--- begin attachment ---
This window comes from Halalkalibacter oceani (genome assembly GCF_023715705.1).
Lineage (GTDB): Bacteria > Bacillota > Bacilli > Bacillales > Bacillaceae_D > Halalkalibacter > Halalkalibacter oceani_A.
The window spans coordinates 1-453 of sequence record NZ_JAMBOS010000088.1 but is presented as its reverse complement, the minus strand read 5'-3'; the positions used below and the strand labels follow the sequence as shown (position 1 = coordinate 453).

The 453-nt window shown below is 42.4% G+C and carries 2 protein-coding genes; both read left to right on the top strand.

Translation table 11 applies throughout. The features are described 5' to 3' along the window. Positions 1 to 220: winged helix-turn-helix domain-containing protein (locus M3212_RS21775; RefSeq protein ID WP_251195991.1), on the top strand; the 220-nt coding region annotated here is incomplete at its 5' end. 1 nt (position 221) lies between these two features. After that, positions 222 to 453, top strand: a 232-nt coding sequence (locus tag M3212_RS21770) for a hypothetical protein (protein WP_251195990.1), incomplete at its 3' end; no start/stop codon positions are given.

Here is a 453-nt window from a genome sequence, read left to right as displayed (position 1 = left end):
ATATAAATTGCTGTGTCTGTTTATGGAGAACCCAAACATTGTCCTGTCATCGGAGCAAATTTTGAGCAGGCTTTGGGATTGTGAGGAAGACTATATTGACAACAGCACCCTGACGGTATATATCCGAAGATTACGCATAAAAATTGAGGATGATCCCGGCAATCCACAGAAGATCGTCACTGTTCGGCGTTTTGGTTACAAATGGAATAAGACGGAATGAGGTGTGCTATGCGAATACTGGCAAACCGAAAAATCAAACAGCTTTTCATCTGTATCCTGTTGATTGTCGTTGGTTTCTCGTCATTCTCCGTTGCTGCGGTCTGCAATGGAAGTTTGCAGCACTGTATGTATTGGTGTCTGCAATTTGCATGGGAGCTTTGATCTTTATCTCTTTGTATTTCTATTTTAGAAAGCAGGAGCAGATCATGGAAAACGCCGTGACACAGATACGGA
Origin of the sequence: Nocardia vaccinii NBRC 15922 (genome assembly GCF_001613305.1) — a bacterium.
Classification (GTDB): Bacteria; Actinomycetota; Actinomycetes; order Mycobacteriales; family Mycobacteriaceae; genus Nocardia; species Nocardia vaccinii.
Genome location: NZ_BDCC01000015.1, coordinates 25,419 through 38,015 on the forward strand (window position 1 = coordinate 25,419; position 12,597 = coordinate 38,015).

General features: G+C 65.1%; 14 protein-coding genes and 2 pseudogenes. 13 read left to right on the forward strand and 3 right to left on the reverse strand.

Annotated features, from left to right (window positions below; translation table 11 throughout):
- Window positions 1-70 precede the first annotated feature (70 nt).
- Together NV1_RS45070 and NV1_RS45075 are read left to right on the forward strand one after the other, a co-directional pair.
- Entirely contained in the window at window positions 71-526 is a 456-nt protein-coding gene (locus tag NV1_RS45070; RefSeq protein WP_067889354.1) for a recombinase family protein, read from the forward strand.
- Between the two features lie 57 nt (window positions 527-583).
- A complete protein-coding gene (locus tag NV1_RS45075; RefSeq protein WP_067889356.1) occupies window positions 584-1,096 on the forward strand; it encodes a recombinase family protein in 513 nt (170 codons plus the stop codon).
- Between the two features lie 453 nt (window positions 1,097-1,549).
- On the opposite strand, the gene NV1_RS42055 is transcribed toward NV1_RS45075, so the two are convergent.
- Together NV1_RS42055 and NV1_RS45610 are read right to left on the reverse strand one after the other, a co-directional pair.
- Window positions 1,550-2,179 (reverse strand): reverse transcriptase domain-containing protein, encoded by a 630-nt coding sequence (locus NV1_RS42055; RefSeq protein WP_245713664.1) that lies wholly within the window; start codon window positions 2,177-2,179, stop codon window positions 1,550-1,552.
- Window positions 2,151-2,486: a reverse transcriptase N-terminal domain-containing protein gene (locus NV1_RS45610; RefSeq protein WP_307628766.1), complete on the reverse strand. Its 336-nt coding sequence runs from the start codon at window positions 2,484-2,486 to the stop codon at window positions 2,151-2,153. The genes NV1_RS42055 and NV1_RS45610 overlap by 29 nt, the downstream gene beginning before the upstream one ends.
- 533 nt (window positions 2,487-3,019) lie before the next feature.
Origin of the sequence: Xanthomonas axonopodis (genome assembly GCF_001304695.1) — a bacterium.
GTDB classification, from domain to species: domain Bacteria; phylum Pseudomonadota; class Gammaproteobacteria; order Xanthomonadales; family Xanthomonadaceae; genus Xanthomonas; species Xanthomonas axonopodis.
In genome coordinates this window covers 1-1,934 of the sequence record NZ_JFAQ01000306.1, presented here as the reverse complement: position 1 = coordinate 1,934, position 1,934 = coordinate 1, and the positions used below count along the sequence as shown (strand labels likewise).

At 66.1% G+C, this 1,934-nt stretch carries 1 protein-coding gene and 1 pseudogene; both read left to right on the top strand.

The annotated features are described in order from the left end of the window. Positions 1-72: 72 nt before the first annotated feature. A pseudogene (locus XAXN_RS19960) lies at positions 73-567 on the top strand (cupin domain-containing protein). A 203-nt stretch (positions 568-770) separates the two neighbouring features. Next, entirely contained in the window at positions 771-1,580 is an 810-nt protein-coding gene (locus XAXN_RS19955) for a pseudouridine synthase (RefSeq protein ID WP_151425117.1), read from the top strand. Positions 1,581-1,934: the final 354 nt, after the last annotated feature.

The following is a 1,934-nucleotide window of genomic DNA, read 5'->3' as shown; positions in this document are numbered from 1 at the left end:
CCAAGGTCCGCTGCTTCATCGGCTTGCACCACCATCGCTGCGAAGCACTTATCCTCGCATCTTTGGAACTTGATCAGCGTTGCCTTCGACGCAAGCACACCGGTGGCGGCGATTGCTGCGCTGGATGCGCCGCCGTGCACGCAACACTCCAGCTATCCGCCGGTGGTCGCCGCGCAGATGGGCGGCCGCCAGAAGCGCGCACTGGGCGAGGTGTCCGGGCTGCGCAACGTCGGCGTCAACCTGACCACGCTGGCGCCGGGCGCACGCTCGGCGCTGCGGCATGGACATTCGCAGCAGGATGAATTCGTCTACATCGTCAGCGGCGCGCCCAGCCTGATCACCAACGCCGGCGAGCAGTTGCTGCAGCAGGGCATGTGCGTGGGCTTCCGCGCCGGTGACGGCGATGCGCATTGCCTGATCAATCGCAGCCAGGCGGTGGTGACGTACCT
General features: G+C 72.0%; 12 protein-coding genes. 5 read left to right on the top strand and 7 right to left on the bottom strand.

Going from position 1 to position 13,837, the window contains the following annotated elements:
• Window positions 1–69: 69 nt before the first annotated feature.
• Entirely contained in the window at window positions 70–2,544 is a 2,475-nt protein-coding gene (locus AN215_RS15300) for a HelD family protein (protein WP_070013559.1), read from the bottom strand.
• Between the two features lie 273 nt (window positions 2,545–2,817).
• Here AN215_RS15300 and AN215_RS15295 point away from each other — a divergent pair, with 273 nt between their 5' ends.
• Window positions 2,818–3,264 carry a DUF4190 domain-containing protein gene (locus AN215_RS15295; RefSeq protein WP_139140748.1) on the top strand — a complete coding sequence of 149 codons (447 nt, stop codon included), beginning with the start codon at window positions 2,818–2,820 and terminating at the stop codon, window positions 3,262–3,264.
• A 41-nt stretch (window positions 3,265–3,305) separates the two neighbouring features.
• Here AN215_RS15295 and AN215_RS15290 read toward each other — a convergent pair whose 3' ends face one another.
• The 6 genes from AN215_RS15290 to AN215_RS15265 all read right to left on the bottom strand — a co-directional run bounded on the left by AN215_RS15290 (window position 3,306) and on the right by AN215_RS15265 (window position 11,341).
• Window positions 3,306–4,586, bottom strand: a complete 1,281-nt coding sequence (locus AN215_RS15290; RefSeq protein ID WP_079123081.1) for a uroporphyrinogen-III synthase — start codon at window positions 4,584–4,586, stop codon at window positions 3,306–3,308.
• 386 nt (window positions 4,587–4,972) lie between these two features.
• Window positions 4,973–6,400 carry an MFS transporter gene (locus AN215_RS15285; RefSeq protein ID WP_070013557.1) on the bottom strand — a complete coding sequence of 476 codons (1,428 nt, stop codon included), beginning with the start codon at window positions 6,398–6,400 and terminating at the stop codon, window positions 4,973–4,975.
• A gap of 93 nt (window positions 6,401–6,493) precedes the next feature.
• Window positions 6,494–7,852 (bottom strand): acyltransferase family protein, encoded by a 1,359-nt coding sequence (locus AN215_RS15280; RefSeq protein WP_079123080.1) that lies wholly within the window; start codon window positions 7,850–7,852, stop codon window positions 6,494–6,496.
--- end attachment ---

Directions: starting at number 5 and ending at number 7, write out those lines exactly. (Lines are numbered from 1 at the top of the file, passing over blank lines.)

Translation table 11 applies throughout. The features are described 5' to 3' along the window. Positions 1 to 220: winged helix-turn-helix domain-containing protein (locus M3212_RS21775; RefSeq protein ID WP_251195991.1), on the top strand; the 220-nt coding region annotated here is incomplete at its 5' end. 1 nt (position 221) lies between these two features. After that, positions 222 to 453, top strand: a 232-nt coding sequence (locus tag M3212_RS21770) for a hypothetical protein (protein WP_251195990.1), incomplete at its 3' end; no start/stop codon positions are given.

Here is a 453-nt window from a genome sequence, read left to right as displayed (position 1 = left end):
ATATAAATTGCTGTGTCTGTTTATGGAGAACCCAAACATTGTCCTGTCATCGGAGCAAATTTTGAGCAGGCTTTGGGATTGTGAGGAAGACTATATTGACAACAGCACCCTGACGGTATATATCCGAAGATTACGCATAAAAATTGAGGATGATCCCGGCAATCCACAGAAGATCGTCACTGTTCGGCGTTTTGGTTACAAATGGAATAAGACGGAATGAGGTGTGCTATGCGAATACTGGCAAACCGAAAAATCAAACAGCTTTTCATCTGTATCCTGTTGATTGTCGTTGGTTTCTCGTCATTCTCCGTTGCTGCGGTCTGCAATGGAAGTTTGCAGCACTGTATGTATTGGTGTCTGCAATTTGCATGGGAGCTTTGATCTTTATCTCTTTGTATTTCTATTTTAGAAAGCAGGAGCAGATCATGGAAAACGCCGTGACACAGATACGGA